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The Biden administration has already suggested that it would cede this power to the NACs. The Office of Science and Technology Policy has also created a method to track the values of nature and place those so-called natural assets onto the federal balance sheet. It described this effort as “the transition we need for sustainable growth and development, a stable climate, and a healthy planet.” The Bureau of Land Management and U.S. Fish and Wildlife Service are taking similar steps to facilitate the enrollment of our federal lands into NACs.

Private landowners would, possibly even involuntarily, also be ceding their control of land to NACs, who would in turn require them to use the land in a “sustainable” way. NACs would prevent the productive use of the land, which would hurt the landowners financially, but also reduce the supply of minerals, food, and other goods that come from the land.

Even the traditional methods of regulatory oversight have to change to make NACs possible. Traditional accounting standards would not be used to regulate NACs. Likely, this is because NACs would not withstand scrutiny under generally accepted accounting principles. Rather, a new accounting framework would be created by the Intrinsic Exchange Group (IEG). Not coincidentally, the NYSE is an investor in IEG, and would stand to profit off the IEG’s position as an accounting authority.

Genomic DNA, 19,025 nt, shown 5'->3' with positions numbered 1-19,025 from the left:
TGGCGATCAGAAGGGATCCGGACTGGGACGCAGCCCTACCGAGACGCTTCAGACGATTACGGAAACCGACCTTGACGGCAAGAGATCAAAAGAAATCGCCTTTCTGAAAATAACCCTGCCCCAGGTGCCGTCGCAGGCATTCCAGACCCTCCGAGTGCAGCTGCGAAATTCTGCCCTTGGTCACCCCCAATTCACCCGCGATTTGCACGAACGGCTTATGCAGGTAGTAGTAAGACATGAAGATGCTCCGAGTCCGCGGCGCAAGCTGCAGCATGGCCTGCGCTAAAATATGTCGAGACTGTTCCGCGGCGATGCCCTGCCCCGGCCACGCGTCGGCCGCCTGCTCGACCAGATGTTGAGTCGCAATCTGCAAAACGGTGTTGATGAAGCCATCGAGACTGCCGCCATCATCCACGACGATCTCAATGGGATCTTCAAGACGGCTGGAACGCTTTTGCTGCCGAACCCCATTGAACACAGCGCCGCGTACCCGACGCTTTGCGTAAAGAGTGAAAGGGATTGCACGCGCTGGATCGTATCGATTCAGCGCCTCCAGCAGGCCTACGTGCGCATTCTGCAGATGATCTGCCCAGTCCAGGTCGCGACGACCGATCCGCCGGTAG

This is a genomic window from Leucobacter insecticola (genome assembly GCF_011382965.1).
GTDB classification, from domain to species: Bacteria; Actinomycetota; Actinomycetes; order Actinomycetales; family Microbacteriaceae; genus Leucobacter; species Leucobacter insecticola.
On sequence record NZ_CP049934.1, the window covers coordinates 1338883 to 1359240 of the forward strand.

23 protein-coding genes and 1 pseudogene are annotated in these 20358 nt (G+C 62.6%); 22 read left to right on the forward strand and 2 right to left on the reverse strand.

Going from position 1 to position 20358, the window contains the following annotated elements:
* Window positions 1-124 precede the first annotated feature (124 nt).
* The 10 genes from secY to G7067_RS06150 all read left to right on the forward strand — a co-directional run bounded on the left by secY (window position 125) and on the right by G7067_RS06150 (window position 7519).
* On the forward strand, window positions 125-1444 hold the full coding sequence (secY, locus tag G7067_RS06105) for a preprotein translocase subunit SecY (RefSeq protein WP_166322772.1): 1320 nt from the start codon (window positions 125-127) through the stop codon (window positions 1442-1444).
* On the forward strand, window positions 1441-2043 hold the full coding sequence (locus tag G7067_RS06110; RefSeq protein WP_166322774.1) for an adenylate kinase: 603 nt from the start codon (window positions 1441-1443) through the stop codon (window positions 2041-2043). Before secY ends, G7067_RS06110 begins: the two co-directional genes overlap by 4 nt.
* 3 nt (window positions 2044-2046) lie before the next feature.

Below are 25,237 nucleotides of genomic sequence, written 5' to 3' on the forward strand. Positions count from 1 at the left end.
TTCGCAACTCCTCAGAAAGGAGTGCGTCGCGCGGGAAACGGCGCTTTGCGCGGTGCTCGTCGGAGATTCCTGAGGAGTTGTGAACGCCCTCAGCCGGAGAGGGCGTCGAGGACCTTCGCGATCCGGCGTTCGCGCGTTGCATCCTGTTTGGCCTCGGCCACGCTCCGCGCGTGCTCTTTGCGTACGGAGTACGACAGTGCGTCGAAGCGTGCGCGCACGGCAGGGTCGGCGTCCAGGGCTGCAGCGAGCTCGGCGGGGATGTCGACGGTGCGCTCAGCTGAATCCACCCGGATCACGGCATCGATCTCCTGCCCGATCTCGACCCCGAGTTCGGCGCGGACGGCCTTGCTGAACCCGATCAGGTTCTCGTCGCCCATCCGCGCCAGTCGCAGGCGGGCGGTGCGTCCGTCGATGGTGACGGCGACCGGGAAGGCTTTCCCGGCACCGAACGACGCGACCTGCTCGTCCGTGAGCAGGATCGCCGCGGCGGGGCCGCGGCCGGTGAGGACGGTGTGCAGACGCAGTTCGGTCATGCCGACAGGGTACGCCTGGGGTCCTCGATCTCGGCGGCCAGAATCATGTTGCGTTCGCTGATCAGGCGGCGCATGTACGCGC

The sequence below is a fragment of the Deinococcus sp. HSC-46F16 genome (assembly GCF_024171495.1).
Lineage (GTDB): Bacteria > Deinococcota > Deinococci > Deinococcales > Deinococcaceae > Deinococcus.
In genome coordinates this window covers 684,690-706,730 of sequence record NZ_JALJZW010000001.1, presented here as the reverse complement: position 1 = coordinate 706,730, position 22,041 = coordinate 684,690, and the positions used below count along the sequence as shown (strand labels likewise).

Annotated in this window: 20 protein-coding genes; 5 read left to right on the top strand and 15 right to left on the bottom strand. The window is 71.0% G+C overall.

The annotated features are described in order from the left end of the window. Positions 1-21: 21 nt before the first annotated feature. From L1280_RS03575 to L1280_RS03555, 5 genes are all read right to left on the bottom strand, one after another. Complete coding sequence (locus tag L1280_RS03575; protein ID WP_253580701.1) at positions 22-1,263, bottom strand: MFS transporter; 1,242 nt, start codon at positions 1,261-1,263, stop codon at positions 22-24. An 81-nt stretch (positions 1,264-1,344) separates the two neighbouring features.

This effort would be a huge windfall for the federal government and the NACs. The government would create an entirely new revenue stream that would solely benefit the Davos-type crowd that gives the current administration support. Both Big Government and radical environmentalists stand to benefit.

These efforts intentionally prioritize environmentalism over human flourishing. IEG admits that “producing these essential goods and services and managing resources wisely is as valuable, or perhaps even more valuable, than the food production.”

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These gains are far from insignificant. IEG has stated that the NAC economy will be four times larger than today’s entire economy. Handing over the reins of an economy larger than what we have ever known effectively hands over power that large as well.

Power and money. If this Proposed Rule is finalized, private investors who have neither America’s best interests nor the public’s economic well-being in mind, would be handed both. They would control our lands and profit from them at the same time. Handing rights to America’s greatest national treasures – along with the air we breathe – to wealthy special interests may seem like an extravagantly bizarre idea, but we’re now less than 45 days until it could be our reality.

This article was originally published by RealClearMarkets and made available via RealClearWire.

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Executive Director at | + posts

Margaret Byfield is the Executive Director of American Stewards of Liberty (ASL), a non-profit organization working to protect private property rights and the liberties they secure.